Then there's the assertion that evolution is "just" a theory. "They are playing on the public's lack of understanding of what a scientific theory is," says Bingman. "It's more than a guess. It's a set of hypotheses that has been tested over time." Evolutionary theory does have gaps, but so do relativity, quantum theory and the theory of plate tectonics. West says those are different because scientists in these fields, unlike evolutionists, aren't afraid of intellectual debate. Evolutionists counter that they have welcomed challenges. They developed the theory of punctuated equilibriums, for example, to address the fact that species remain unchanged for long periods, then suddenly start evolving (note: this is a very poor description of punctuated equilibrium.)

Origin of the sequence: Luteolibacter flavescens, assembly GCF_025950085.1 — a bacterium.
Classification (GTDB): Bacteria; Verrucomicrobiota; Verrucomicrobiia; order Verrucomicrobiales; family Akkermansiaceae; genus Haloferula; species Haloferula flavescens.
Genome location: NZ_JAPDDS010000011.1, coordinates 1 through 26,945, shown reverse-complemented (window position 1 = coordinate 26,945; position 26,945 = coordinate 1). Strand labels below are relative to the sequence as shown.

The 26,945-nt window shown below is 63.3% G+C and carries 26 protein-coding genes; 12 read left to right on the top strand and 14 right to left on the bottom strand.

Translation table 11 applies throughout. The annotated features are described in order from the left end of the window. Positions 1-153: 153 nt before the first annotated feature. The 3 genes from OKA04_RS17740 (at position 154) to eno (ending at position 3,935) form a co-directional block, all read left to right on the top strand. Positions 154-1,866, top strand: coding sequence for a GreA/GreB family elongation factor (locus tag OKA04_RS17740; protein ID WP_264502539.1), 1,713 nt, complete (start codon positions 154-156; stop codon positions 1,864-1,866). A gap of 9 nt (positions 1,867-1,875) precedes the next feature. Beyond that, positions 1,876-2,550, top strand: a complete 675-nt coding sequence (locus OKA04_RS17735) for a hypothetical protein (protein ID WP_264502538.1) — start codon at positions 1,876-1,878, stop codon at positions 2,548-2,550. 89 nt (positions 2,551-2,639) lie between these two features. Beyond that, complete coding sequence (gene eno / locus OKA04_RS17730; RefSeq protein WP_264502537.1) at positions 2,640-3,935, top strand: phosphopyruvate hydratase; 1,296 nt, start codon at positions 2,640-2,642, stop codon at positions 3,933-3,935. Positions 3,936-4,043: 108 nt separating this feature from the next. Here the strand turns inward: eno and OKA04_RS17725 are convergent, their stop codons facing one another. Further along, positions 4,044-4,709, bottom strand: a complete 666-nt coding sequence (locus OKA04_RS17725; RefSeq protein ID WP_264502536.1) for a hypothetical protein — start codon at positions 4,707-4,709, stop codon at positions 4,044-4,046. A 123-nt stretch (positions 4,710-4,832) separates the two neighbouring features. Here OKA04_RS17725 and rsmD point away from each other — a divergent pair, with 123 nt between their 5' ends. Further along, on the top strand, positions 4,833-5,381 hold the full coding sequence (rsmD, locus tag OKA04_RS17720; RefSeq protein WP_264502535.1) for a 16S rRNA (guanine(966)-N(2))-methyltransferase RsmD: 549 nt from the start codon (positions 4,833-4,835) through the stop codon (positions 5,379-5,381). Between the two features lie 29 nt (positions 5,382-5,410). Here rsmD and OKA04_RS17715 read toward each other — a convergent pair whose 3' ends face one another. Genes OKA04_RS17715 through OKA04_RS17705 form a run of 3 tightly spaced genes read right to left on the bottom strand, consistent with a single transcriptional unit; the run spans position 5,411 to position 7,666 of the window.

A look at where the Discovery Institute gets much of its money and at the religious beliefs of many scientists who support I.D. makes it reasonable to suspect that Scott's assertion is correct: intelligent design is just a smoke screen for those who think evolution is somehow ungodly. And that appalls the many scientists and science teachers who believe in evolution and also believe in God. "I accept evolution as the best scientific explanation for life as we know it," says Jeremy Mohn, a self-described "very religious" Methodist who teaches biology at Blue Valley Northwest High School, just a few minutes' drive from Bingman's school. "I also believe that God is ultimately responsible for the process. But it's not our job to dust for fingerprints."